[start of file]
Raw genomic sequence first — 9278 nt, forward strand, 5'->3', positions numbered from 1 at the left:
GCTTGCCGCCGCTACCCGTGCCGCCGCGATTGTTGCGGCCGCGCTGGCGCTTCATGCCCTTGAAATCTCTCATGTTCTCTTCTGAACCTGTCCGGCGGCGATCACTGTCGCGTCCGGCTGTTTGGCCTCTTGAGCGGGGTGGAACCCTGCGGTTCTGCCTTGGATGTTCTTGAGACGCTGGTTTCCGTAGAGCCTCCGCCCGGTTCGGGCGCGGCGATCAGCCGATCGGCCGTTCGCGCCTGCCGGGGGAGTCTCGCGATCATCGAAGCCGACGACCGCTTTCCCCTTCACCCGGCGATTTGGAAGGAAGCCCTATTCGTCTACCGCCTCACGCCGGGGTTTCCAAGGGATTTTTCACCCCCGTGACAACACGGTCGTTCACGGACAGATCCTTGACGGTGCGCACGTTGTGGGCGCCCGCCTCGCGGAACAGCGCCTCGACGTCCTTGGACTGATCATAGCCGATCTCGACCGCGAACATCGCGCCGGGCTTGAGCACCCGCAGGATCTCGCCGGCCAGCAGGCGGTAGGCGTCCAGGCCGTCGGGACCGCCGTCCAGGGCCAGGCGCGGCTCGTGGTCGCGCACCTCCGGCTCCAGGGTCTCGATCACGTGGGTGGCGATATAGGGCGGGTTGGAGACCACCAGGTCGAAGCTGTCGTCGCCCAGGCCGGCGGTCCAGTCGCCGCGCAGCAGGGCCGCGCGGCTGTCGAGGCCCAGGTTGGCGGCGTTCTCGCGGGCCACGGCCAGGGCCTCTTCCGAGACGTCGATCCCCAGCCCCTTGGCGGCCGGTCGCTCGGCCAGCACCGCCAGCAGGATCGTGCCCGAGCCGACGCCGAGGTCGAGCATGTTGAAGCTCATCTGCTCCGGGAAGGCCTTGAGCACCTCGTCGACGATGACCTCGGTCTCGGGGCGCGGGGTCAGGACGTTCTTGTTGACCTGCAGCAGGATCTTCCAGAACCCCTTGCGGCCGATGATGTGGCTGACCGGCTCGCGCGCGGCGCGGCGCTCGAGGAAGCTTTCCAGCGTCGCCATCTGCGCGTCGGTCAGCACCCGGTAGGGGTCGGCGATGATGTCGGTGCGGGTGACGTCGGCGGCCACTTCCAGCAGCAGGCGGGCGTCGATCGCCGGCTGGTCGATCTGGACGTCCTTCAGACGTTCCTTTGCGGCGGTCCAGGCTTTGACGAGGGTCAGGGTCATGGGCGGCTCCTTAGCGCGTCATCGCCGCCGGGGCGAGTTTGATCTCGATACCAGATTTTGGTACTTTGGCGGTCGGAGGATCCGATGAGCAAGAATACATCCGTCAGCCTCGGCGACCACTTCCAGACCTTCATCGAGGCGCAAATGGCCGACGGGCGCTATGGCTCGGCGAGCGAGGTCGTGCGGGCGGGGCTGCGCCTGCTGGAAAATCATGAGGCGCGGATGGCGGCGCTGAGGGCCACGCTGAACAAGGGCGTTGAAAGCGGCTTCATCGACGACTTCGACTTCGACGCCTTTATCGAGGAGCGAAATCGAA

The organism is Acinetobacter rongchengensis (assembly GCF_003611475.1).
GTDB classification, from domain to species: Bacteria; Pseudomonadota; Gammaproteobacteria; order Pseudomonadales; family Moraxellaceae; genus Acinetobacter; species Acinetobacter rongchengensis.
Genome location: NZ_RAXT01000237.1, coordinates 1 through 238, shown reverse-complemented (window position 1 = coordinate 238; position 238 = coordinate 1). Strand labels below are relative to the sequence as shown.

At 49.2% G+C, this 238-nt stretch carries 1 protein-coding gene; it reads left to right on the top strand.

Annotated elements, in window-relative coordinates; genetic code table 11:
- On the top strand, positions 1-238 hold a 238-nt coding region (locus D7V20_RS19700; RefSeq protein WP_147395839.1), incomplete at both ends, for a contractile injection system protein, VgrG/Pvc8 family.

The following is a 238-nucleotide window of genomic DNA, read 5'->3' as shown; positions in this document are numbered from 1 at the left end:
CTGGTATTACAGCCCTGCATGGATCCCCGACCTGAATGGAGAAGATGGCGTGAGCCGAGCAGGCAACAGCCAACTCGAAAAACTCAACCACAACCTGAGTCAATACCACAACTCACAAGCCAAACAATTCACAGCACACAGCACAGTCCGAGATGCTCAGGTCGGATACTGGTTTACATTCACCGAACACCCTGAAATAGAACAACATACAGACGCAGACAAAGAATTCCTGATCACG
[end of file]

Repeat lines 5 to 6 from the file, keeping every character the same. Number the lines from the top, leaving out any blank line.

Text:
Genome location: NZ_RAXT01000237.1, coordinates 1 through 238, shown reverse-complemented (window position 1 = coordinate 238; position 238 = coordinate 1). Strand labels below are relative to the sequence as shown.

At 49.2% G+C, this 238-nt stretch carries 1 protein-coding gene; it reads left to right on the top strand.